Tuesday September 14th, 2021, 0740-1910
501 Shelter to Sturgis porcupine tentsite, SOBO AT mm 1022.5
3839 gain, 3665 loss
I was slow to rise after a very late night hanging by the campfire…only my second since the first night in Baxter State Park. It was past 10 pm when I went to bed. I didn’t have a set agenda for the day, other than to make it 13 miles to where a trail angel was scheduled to be doing trail magic. That’s enough motivation to get moving. I watched the light grow from the huge skylight in the roof of the shelter. I hadn’t noticed it when I arrived, since it was dark.
I bid farewell to the 2 NOBOs, who were the only ones still left when I rolled out close to 8 am. They were definitely not in any kind of hurry. I shortly caught up to the SOBO couple, Dairy Free and Prom Night. We crossed the 1000 mile mark together…a nice moment to share with my fellow SOBOs. We all high-fived. With this milestone, I now had around 11,000 miles under my belt since 2017, when I started thru and section hiking.
The couple were getting off trail shortly because Prom Night’s shoes were falling apart..hence the pink duct tape. They were taking a shuttle to a nearby sporting goods store to get new shoes. My shoes were still miraculously intact but close to being done. The sole of my right shoe was starting to separate at the toe and there were several holes appearing in the uppers. Plus the tread was gone, left behind on so many rocks. I had only 40 miles to go before getting new ones. I would have liked to have switched out at the halfway point but the timing didn’t line up. Just over 1000 miles would have to be good enough.
This section of trail had tons of the invasive spotted lantern flies. I started seeing them in New Jersey but they had been the worst in PA. They don’t bother people but do a number on fruit trees, cash crops, and native trees. They have very pretty wings and look like a butterfly. I was finding big clusters of them, which then flew every which way as I stirred them up. Many times they landed on my pack or body, so I can see why officials are concerned about hikers spreading them.
I came to the trail magic just in time for lunch. Jinx was a pro trail angel with amazing attention to detail. She had pre-packed each individual treat so as to prevent against contagions. She also had coolers of soda, Gatorade, water, fruit, root beer floats, chairs, toiletries, chargers and even fans. She’d done this set-up many times in the peak of the summer for hundreds of NOBOs. She’d tried again just the week before, but unfortunately not one hiker had come by. Not wanting to waste her generous efforts again, she’d followed some SOBO Instagram posts, reached out about our locations. She based her trail magic off our schedules…that’s some dedication to the cause, my friends!
At least she got 4 of us SOBOs this day. I had her all to myself for over an hour, so it was nice to be able to have a quality conversation. I really love trail magic in the off-season, since I get a chance to talk one on one with the trail angels at length. I’m always curious about why they elect to do it. Jinx had section hiked a lot of the trail and was also a mom of 3, which really came through in her efforts. She just loves being a part of the the trail in any way she can. For those that don’t have the time to thru hike, hanging out with thru-hikers is the next best thing, I guess. Thanks so much Jinx!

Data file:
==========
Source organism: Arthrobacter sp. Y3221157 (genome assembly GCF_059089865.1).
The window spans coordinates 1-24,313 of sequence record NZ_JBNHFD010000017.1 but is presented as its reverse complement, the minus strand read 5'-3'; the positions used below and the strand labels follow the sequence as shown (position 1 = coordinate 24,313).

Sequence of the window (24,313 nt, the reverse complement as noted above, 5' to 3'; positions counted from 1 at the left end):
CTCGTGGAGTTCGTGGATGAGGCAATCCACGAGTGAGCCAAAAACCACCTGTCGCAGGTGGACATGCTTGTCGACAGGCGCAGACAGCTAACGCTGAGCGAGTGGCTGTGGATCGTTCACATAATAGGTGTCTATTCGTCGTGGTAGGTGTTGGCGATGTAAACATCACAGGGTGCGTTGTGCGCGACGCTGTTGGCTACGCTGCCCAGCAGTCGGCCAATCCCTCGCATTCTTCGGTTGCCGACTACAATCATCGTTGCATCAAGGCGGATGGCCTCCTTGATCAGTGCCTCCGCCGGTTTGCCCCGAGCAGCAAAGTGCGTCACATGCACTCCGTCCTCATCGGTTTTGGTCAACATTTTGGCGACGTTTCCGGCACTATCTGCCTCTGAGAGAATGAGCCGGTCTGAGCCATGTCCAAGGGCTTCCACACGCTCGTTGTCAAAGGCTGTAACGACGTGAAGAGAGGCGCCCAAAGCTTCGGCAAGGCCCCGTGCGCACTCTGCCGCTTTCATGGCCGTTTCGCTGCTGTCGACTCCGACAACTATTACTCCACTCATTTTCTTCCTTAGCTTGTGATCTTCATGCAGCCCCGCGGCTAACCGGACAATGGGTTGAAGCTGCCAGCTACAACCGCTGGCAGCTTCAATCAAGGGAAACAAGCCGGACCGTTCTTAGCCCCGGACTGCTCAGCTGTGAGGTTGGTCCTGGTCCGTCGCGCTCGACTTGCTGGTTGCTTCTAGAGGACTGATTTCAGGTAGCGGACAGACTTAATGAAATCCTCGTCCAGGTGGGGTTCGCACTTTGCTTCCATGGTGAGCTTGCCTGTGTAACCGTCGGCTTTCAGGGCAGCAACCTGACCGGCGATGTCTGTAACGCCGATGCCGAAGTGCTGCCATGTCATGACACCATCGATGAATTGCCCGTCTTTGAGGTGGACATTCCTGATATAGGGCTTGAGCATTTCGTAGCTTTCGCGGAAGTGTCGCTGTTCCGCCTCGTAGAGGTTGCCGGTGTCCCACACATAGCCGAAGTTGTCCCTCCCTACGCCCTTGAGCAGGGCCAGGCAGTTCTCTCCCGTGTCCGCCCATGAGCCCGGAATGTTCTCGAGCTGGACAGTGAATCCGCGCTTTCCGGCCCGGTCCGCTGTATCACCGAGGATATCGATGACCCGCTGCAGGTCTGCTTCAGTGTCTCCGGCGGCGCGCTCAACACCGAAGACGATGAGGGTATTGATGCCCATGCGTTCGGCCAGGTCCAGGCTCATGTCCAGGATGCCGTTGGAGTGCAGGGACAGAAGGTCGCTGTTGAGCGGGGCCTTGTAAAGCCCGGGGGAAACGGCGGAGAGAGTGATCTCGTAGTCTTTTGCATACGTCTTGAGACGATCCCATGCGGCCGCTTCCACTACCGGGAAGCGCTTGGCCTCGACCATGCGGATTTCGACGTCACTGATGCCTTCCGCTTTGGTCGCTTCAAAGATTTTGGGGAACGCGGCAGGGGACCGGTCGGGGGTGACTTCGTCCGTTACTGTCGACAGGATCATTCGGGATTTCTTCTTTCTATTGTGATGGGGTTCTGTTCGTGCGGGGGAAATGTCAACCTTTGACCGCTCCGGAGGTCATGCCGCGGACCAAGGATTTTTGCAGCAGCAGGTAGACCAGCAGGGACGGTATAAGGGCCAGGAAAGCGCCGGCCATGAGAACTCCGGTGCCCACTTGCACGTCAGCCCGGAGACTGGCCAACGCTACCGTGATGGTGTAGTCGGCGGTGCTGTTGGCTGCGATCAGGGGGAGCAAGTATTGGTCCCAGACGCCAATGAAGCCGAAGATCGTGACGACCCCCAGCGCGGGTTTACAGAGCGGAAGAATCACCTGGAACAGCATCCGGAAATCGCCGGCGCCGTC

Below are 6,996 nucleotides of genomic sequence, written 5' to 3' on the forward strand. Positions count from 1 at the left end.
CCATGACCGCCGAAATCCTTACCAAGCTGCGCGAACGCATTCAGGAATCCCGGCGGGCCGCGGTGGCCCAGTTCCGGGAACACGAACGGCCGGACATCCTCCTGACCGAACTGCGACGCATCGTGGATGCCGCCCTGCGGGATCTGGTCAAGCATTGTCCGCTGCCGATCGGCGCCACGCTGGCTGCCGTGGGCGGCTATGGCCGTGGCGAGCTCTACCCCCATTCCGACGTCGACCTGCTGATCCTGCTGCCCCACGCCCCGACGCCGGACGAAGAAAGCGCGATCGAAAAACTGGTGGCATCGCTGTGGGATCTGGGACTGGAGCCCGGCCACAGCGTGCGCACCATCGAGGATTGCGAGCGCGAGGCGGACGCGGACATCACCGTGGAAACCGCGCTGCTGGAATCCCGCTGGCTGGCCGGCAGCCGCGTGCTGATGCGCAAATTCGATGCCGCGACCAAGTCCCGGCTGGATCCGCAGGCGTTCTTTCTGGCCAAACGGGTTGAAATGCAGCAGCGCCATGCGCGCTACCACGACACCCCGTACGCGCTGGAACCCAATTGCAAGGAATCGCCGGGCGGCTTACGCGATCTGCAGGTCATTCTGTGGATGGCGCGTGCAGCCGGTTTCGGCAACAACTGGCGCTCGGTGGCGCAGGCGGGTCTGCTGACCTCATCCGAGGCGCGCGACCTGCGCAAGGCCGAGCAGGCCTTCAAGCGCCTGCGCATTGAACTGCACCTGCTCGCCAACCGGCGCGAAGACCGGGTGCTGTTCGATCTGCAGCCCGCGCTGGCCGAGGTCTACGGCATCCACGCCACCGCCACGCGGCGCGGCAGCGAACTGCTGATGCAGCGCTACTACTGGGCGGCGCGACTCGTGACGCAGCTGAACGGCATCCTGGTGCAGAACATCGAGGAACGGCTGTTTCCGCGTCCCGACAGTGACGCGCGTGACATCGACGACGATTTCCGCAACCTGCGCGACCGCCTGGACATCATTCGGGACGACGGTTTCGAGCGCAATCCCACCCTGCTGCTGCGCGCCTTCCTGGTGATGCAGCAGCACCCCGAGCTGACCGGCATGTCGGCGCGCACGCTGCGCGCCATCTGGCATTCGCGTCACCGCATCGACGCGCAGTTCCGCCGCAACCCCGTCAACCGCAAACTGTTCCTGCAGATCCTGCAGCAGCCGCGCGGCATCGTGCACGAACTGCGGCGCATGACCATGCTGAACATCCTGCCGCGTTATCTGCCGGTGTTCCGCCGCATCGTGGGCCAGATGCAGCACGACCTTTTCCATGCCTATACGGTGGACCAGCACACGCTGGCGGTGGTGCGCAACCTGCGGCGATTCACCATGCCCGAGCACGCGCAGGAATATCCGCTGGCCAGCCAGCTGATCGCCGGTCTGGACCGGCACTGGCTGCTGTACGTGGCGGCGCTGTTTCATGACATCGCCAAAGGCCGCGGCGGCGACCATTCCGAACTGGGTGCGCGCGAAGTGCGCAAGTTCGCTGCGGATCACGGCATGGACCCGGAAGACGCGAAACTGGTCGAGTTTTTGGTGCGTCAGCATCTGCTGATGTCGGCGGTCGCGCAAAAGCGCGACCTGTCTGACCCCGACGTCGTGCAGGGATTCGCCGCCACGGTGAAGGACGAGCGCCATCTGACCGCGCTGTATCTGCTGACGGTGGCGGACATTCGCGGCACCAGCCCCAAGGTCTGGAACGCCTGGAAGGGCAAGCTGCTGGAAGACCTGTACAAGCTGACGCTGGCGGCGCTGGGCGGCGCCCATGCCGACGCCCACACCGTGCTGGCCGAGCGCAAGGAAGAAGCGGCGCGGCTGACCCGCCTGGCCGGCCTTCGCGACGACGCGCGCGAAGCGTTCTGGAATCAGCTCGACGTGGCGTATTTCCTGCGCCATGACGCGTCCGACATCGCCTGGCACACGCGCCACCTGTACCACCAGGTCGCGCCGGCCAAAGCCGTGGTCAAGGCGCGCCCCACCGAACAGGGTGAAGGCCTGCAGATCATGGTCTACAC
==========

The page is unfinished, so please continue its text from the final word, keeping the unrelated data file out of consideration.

I stayed for around 2 hours, by which time Dairy Free and Prom Night arrived to share in the fun. A few more chairs were filled and it felt more like a proper hiker feed. I hated to leave when I did since it was very hot, I was enjoying the company, and I was feeling stuffed. But all good things must come to an end. I needed to put in a decent effort this day in order to be able to make it to town the following day.
I went a little ways down trail before coming to an area flooded by a beaver dam. I changed into my camp shoes and waded through the muck. It was a pretty smelly bog but luckily there was a good stream afterwards, perfect for an afternoon dunking. I washed off all the sweat and mud, then was able to carry on with renewed vigor. The trail took on a very straight and narrow path for the next 6 miles, following the ridge but just off to the side. This seemed to avoid all the rocks and any topography, so it was a cruise through the green tunnel. I was able to make it to my farthest planned campsite just before dark.
My site was noted to have a lot of porcupine activity. Sure enough, Mr. Porc appeared just in time for dinner, approaching from behind my tent and announcing his arrival with some weird whistling noises. I froze at first, then realized it must be said animal of the hour. I rose to see him in my headlamp beam, making a beeline for my tent. The notes warned of his affinity for chewing on trekking pole handles. I wanted none of that so I decided in a split second that the best defense was a good offense. I stomped my feet, clapped my hands, and made a rush straight at him. My bluff worked…he turned spiky tail and ran back the way he’d come, not to return all night.
Well, so my dinner company plans didn’t go so well but I had a lovely evening enjoying the breeze and the moon shining through the pines. The site was at the top of a big hill, surrounded by pine duff, and mostly free of mosquitoes. It was one of the better campsites I had all trip, despite the prickly company.